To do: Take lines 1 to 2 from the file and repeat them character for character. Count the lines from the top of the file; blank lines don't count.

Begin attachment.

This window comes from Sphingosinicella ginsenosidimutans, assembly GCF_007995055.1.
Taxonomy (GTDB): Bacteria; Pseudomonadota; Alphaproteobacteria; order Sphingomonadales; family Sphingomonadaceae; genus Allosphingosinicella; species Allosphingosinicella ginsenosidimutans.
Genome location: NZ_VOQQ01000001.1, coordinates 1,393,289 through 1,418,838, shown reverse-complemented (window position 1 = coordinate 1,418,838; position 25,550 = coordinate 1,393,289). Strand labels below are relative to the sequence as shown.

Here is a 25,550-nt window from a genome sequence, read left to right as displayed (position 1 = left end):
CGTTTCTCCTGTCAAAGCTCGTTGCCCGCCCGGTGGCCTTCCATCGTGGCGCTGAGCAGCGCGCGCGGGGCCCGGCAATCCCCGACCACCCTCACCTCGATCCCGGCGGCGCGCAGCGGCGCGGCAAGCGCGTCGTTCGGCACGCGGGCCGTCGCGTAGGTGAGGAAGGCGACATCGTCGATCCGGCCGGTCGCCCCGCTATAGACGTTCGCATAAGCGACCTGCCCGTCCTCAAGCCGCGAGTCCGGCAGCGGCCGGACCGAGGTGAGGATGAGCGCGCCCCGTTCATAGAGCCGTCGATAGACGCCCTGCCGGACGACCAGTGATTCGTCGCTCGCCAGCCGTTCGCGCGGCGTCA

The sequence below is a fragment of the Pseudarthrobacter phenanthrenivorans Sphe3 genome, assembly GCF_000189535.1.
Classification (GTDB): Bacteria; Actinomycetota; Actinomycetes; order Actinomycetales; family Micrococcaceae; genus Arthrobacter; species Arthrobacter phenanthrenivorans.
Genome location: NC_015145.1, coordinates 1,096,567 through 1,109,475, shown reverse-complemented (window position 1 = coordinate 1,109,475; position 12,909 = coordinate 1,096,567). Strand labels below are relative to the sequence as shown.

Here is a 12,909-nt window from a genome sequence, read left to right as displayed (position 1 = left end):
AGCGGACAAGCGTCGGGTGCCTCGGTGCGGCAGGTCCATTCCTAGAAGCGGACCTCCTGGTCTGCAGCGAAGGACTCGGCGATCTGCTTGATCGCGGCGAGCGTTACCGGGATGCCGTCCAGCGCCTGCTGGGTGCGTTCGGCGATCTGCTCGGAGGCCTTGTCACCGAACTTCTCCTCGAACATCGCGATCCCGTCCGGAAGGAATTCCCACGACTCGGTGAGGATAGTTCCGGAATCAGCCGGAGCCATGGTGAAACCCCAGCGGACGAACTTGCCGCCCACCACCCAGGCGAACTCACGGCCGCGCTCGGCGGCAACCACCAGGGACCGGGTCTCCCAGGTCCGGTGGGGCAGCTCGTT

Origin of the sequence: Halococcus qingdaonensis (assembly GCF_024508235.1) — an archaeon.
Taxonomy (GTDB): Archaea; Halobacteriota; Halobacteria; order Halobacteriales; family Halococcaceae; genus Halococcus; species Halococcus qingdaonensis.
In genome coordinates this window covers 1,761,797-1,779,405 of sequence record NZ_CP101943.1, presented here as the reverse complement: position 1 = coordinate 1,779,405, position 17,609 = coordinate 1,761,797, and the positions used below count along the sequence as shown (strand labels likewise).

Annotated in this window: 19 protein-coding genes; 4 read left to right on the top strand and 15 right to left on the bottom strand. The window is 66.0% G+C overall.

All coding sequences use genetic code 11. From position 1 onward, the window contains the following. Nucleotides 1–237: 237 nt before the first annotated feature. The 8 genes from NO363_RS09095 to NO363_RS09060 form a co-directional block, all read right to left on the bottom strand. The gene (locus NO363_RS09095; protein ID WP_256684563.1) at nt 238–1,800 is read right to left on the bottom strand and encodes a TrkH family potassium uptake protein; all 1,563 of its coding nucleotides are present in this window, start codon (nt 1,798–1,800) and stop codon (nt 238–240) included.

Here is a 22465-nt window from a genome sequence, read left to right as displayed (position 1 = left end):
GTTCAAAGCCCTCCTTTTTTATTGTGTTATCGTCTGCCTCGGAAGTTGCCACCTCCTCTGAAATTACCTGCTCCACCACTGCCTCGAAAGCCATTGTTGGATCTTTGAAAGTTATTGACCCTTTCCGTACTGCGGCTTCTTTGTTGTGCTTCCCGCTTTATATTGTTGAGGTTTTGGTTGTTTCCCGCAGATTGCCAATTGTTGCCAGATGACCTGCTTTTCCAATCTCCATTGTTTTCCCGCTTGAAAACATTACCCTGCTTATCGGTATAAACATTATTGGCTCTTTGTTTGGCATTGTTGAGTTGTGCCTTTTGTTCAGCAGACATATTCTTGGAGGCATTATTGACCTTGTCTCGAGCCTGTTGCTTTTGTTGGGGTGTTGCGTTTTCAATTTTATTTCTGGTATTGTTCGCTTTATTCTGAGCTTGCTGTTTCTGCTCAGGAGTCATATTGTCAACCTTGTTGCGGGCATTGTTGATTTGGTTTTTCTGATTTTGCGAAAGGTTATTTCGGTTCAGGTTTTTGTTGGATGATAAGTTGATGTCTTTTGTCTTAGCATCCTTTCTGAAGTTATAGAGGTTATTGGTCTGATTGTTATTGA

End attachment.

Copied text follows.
This window comes from Sphingosinicella ginsenosidimutans, assembly GCF_007995055.1.
Taxonomy (GTDB): Bacteria; Pseudomonadota; Alphaproteobacteria; order Sphingomonadales; family Sphingomonadaceae; genus Allosphingosinicella; species Allosphingosinicella ginsenosidimutans.